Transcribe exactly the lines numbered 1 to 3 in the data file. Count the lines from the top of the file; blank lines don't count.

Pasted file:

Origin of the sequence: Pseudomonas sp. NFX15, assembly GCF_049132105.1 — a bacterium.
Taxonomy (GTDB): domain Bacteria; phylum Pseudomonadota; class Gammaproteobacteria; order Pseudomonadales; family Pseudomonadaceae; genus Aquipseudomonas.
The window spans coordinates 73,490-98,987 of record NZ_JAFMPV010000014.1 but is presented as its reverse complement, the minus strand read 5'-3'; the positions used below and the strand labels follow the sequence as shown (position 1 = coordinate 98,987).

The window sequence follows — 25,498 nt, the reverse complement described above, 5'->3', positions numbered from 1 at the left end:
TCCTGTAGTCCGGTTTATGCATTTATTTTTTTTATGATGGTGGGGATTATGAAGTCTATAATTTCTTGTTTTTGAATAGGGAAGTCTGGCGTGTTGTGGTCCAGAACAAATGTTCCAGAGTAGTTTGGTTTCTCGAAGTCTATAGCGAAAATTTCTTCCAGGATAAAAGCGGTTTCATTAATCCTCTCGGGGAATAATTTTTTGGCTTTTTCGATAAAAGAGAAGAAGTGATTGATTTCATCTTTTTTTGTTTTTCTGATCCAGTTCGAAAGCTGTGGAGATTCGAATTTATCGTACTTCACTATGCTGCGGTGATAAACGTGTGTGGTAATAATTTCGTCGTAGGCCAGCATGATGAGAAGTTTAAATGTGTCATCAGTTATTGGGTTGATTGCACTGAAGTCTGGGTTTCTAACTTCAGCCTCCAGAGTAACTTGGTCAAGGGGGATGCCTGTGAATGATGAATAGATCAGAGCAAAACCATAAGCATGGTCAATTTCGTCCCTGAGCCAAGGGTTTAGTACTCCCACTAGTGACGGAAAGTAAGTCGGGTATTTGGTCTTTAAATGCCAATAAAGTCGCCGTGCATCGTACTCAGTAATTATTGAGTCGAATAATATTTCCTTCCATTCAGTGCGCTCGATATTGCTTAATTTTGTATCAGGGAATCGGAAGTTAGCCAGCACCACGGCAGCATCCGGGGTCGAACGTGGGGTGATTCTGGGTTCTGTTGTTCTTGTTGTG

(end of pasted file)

Origin of the sequence: Pseudomonas sp. NFX15, assembly GCF_049132105.1 — a bacterium.
Taxonomy (GTDB): domain Bacteria; phylum Pseudomonadota; class Gammaproteobacteria; order Pseudomonadales; family Pseudomonadaceae; genus Aquipseudomonas.
The window spans coordinates 73,490-98,987 of record NZ_JAFMPV010000014.1 but is presented as its reverse complement, the minus strand read 5'-3'; the positions used below and the strand labels follow the sequence as shown (position 1 = coordinate 98,987).